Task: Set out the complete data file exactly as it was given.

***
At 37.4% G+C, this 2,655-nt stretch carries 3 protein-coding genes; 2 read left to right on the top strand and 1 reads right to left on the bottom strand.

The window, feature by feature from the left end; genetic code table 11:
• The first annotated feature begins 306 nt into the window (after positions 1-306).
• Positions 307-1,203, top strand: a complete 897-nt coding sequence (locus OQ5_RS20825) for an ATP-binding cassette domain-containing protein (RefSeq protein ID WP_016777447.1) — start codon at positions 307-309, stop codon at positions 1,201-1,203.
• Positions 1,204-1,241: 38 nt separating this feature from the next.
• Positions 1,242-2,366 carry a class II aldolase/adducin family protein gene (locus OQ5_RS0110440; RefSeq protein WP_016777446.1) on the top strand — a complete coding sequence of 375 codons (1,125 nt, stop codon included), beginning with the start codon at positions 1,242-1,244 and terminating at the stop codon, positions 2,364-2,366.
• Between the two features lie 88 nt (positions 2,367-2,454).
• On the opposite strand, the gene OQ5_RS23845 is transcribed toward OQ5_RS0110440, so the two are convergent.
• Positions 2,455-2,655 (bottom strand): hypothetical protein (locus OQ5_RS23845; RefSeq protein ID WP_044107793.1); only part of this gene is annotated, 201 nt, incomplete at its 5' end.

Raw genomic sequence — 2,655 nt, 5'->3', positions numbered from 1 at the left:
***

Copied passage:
At 37.4% G+C, this 2,655-nt stretch carries 3 protein-coding genes; 2 read left to right on the top strand and 1 reads right to left on the bottom strand.

The window, feature by feature from the left end; genetic code table 11:
• The first annotated feature begins 306 nt into the window (after positions 1-306).
• Positions 307-1,203, top strand: a complete 897-nt coding sequence (locus OQ5_RS20825) for an ATP-binding cassette domain-containing protein (RefSeq protein ID WP_016777447.1) — start codon at positions 307-309, stop codon at positions 1,201-1,203.
• Positions 1,204-1,241: 38 nt separating this feature from the next.
• Positions 1,242-2,366 carry a class II aldolase/adducin family protein gene (locus OQ5_RS0110440; RefSeq protein WP_016777446.1) on the top strand — a complete coding sequence of 375 codons (1,125 nt, stop codon included), beginning with the start codon at positions 1,242-1,244 and terminating at the stop codon, positions 2,364-2,366.
• Between the two features lie 88 nt (positions 2,367-2,454).
• On the opposite strand, the gene OQ5_RS23845 is transcribed toward OQ5_RS0110440, so the two are convergent.
• Positions 2,455-2,655 (bottom strand): hypothetical protein (locus OQ5_RS23845; RefSeq protein ID WP_044107793.1); only part of this gene is annotated, 201 nt, incomplete at its 5' end.

Raw genomic sequence — 2,655 nt, 5'->3', positions numbered from 1 at the left: